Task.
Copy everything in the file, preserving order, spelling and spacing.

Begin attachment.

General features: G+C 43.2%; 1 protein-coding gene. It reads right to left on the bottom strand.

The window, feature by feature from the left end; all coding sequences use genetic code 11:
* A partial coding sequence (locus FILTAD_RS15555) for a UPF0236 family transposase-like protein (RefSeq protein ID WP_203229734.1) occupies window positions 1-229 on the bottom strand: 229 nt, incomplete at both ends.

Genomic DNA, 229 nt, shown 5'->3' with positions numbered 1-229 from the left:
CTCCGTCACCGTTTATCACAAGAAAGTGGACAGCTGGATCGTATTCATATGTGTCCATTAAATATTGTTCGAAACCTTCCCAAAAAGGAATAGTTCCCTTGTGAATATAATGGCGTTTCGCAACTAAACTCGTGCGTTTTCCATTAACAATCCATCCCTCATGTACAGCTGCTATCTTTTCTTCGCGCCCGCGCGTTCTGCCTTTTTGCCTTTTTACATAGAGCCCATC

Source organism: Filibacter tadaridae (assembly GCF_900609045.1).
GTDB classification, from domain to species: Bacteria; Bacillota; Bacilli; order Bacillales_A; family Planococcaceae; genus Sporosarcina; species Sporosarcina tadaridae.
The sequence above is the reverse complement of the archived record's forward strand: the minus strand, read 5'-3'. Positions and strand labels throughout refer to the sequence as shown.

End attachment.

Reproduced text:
General features: G+C 43.2%; 1 protein-coding gene. It reads right to left on the bottom strand.

The window, feature by feature from the left end; all coding sequences use genetic code 11:
* A partial coding sequence (locus FILTAD_RS15555) for a UPF0236 family transposase-like protein (RefSeq protein ID WP_203229734.1) occupies window positions 1-229 on the bottom strand: 229 nt, incomplete at both ends.

Genomic DNA, 229 nt, shown 5'->3' with positions numbered 1-229 from the left:
CTCCGTCACCGTTTATCACAAGAAAGTGGACAGCTGGATCGTATTCATATGTGTCCATTAAATATTGTTCGAAACCTTCCCAAAAAGGAATAGTTCCCTTGTGAATATAATGGCGTTTCGCAACTAAACTCGTGCGTTTTCCATTAACAATCCATCCCTCATGTACAGCTGCTATCTTTTCTTCGCGCCCGCGCGTTCTGCCTTTTTGCCTTTTTACATAGAGCCCATC

Source organism: Filibacter tadaridae (assembly GCF_900609045.1).
GTDB classification, from domain to species: Bacteria; Bacillota; Bacilli; order Bacillales_A; family Planococcaceae; genus Sporosarcina; species Sporosarcina tadaridae.
The sequence above is the reverse complement of the archived record's forward strand: the minus strand, read 5'-3'. Positions and strand labels throughout refer to the sequence as shown.